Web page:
For some reason, I’m now at either the same or at a higher level of productivity than I was before I had kids. I’m a little puzzled about this, which leads me to believe that I must have wasted a lot of time before. Even an hour here, an hour there makes a difference, and those hours do add up over time. I don’t believe it people who say that they “have to be in the mood to make art”. I hate to be so unromantic about it, but in recent years my time in the studio has been alarmingly scarce, so I have no choice but to force myself to make good work with the time I have.
3) Never ever stop making your art.
I would rather be making the worst art I could possibly imagine than nothing at all. It’s perilous to halt your productivity, once you stop it can feel mentally impossible to start again.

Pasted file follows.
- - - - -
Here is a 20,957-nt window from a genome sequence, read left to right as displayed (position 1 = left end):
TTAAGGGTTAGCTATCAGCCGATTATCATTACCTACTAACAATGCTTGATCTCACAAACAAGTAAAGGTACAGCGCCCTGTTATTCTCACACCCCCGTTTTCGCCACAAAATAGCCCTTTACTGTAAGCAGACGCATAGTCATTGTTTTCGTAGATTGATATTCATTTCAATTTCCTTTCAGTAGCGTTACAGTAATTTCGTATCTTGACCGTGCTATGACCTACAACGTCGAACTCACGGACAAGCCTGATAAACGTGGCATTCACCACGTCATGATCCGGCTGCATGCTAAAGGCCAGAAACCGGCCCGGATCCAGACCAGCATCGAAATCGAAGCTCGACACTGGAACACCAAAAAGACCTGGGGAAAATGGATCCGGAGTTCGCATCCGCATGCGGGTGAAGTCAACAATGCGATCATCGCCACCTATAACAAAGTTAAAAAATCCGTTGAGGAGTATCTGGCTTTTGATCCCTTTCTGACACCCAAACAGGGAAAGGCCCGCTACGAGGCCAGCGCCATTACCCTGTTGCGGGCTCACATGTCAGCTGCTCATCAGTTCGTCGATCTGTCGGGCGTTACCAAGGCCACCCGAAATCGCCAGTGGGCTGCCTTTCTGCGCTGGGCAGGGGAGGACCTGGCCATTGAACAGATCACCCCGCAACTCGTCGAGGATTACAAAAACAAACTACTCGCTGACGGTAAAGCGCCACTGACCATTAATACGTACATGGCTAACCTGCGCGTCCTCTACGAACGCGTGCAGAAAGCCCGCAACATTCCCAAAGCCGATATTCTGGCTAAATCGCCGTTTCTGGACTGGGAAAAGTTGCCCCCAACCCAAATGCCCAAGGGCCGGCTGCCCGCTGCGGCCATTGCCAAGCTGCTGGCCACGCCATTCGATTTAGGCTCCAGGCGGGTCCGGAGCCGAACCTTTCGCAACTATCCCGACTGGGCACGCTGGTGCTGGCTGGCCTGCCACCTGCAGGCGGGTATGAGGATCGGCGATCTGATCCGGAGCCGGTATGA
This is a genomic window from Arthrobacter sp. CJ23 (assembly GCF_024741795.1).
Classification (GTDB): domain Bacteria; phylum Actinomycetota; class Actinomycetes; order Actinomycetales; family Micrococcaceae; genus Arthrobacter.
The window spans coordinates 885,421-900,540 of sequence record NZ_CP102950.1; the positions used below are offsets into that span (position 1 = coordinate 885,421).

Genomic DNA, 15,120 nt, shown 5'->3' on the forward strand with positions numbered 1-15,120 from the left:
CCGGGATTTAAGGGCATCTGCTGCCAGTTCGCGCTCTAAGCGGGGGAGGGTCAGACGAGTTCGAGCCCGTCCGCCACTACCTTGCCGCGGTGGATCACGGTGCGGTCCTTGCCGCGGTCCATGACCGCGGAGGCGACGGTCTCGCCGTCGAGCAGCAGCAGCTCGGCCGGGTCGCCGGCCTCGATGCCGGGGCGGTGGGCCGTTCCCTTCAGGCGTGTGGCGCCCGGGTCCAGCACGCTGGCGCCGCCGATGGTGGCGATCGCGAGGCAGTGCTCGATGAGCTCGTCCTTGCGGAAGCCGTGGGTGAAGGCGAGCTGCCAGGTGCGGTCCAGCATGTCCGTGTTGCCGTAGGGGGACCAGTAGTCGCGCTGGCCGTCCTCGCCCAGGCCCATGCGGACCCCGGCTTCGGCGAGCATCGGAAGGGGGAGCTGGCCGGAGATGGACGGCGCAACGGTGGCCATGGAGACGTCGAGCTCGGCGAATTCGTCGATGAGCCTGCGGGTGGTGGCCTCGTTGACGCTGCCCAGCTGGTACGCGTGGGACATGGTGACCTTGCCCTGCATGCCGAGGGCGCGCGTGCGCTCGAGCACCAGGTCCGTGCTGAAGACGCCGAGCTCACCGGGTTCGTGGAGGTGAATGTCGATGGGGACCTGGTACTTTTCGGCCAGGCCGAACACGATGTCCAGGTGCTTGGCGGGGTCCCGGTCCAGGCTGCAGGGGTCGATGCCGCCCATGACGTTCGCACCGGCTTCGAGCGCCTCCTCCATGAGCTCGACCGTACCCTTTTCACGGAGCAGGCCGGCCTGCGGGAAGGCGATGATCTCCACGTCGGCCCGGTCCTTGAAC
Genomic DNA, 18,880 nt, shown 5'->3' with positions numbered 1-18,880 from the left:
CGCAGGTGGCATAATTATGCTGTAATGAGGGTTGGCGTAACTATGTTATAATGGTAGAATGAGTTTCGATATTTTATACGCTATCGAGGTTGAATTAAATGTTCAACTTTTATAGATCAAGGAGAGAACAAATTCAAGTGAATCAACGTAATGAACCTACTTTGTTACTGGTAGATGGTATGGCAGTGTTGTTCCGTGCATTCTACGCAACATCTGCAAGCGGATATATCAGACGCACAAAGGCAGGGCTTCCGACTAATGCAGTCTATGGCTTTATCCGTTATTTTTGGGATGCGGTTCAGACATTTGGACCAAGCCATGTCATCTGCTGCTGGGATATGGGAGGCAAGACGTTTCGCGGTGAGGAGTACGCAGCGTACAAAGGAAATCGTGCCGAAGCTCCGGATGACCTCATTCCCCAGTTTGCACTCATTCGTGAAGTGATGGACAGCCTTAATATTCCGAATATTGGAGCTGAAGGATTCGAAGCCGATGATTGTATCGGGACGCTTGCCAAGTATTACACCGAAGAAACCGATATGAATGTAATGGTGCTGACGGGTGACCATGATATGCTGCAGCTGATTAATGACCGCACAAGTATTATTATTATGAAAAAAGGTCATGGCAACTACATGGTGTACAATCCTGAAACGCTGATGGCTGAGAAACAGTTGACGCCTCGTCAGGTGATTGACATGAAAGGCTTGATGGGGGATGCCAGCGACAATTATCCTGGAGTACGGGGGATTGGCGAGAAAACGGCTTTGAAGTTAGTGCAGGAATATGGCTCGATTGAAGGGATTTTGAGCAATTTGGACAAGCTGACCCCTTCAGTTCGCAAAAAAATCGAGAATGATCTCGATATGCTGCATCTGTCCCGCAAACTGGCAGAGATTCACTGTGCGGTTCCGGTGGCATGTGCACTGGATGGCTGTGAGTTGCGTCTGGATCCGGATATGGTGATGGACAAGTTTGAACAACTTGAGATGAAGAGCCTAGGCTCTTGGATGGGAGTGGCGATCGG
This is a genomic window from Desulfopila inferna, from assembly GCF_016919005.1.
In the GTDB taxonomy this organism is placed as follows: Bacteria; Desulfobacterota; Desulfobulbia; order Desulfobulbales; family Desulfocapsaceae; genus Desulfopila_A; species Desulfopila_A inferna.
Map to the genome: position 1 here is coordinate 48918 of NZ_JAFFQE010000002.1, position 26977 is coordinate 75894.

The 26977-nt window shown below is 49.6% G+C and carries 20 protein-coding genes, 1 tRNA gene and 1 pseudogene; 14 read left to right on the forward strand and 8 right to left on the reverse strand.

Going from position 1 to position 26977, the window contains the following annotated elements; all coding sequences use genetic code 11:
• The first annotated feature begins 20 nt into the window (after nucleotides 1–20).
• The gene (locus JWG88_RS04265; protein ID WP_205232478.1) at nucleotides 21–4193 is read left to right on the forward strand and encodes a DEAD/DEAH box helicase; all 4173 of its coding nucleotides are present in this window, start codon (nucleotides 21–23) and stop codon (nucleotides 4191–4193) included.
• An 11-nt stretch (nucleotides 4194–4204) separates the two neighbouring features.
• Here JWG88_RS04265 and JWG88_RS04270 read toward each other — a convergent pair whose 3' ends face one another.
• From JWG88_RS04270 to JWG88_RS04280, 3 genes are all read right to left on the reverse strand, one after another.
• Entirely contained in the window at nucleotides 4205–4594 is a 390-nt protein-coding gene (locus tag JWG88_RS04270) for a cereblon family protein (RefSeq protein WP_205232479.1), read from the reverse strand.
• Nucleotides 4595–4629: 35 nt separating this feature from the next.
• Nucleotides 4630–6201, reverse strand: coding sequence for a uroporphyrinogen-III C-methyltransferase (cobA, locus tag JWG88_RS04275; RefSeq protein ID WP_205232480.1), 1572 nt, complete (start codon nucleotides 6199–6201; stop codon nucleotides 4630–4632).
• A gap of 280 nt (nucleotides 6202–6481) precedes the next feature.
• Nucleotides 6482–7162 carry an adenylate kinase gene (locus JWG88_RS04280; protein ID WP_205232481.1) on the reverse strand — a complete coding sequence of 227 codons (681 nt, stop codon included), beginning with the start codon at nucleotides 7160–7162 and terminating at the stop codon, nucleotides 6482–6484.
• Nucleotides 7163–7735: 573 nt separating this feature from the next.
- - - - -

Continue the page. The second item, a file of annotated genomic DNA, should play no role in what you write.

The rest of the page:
4) Find your mentors.
Do you know who you would call crying to in a difficult professional situation? (your parents/family members don’t count) I do, and I’m fortunate enough to have not one, but two professional people in my life who I talk to when things get rough. I’ve known both of them since I was a student at RISD, and I always come away from our conversations with a sense of renewed inspiration, and a feeling and reminder that someone else out there believes in me.
5) Don’t work in a vacuum.
I absolutely hate the idea that someone could potentially tell me that my work reminds them of another artist I’ve never heard of, and then I look them up only to realize that I’m some lame rip off of this person who already did it before and better. Thank goodness this has never happened to me, and I’d like to think that it’s because I’m constantly working on increasing my awareness of the past and present.
6) Be able to sum up your work in a single sentence.